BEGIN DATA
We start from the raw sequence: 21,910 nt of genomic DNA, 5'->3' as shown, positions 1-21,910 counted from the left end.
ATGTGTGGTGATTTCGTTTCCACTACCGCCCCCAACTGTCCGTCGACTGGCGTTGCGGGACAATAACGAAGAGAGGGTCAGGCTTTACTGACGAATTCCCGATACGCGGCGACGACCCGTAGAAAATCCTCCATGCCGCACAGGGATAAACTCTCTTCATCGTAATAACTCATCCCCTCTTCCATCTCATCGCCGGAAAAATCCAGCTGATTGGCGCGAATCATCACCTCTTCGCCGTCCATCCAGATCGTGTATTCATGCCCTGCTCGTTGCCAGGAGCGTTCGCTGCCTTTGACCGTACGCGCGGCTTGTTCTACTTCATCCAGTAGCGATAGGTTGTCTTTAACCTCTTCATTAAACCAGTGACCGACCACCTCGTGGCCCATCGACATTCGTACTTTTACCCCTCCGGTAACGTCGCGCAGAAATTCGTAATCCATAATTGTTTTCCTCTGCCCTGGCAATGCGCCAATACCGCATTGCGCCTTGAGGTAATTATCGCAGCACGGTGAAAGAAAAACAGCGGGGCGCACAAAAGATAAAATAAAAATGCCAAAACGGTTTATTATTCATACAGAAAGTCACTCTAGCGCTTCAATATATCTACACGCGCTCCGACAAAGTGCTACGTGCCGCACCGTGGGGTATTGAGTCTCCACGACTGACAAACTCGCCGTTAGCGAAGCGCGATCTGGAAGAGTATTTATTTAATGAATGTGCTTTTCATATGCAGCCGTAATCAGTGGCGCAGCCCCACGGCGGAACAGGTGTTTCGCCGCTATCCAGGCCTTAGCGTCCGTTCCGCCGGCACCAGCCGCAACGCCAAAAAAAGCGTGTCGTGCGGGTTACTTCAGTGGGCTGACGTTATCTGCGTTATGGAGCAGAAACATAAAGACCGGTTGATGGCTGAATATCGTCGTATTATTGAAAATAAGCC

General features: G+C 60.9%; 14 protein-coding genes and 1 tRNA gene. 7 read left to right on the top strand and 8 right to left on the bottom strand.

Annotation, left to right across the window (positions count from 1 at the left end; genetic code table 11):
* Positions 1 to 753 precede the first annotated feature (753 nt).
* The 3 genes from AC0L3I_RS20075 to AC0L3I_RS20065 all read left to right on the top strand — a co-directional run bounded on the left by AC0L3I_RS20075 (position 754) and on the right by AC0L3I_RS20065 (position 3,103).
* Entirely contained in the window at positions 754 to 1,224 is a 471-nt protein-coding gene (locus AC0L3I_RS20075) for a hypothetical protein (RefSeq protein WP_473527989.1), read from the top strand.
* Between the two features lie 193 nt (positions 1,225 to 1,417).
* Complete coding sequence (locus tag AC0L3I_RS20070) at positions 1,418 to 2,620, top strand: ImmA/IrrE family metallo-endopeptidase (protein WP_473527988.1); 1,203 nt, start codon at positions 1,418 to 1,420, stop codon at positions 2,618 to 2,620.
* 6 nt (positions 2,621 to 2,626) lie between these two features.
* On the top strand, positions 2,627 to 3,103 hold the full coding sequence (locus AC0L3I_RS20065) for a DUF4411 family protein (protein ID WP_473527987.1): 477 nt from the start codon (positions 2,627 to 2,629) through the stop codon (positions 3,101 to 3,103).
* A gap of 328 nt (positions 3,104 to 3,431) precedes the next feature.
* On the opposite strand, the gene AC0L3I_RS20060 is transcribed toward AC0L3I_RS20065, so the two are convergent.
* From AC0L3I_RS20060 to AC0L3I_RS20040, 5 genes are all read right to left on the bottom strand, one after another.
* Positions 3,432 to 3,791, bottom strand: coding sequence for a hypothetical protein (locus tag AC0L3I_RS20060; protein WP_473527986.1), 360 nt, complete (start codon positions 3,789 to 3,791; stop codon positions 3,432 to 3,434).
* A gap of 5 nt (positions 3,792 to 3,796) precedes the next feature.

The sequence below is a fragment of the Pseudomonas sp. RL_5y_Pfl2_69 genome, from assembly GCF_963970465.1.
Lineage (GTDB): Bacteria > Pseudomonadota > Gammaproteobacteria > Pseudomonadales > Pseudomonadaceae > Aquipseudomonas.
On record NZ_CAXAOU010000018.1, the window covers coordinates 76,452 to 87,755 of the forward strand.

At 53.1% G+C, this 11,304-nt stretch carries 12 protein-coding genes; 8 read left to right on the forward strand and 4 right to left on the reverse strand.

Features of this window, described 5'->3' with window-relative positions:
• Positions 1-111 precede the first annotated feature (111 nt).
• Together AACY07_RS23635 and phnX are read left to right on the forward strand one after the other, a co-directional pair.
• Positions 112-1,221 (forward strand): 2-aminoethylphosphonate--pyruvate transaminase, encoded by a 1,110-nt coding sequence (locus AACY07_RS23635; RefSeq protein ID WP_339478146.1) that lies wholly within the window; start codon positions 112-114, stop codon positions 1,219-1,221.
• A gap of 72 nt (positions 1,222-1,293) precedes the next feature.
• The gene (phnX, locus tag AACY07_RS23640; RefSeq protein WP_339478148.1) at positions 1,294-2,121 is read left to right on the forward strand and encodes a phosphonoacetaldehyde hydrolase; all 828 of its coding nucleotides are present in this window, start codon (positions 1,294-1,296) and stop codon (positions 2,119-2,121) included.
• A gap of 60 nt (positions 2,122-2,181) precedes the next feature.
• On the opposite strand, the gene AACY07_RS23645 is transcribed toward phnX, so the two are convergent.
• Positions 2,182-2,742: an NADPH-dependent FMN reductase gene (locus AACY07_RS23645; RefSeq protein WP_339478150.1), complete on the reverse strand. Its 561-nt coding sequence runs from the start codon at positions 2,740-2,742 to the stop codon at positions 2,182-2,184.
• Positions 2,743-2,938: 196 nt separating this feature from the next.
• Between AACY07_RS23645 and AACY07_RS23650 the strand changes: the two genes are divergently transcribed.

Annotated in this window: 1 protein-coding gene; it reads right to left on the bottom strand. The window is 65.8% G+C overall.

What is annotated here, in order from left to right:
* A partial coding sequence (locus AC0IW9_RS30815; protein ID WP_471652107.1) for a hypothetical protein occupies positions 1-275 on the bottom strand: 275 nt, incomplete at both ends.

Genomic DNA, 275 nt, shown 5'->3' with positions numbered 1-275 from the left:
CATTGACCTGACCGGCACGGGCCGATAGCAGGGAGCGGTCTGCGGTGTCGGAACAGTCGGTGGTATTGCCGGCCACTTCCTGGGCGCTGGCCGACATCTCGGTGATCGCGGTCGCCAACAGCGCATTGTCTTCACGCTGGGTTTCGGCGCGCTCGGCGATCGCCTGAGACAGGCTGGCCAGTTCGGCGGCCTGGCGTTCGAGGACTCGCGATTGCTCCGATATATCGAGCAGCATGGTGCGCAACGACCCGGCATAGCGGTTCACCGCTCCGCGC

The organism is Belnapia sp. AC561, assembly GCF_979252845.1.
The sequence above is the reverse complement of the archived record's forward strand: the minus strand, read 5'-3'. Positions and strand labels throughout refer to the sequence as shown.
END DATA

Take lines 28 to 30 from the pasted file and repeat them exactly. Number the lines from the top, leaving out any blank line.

• On the opposite strand, the gene AACY07_RS23645 is transcribed toward phnX, so the two are convergent.
• Positions 2,182-2,742: an NADPH-dependent FMN reductase gene (locus AACY07_RS23645; RefSeq protein WP_339478150.1), complete on the reverse strand. Its 561-nt coding sequence runs from the start codon at positions 2,740-2,742 to the stop codon at positions 2,182-2,184.
• Positions 2,743-2,938: 196 nt separating this feature from the next.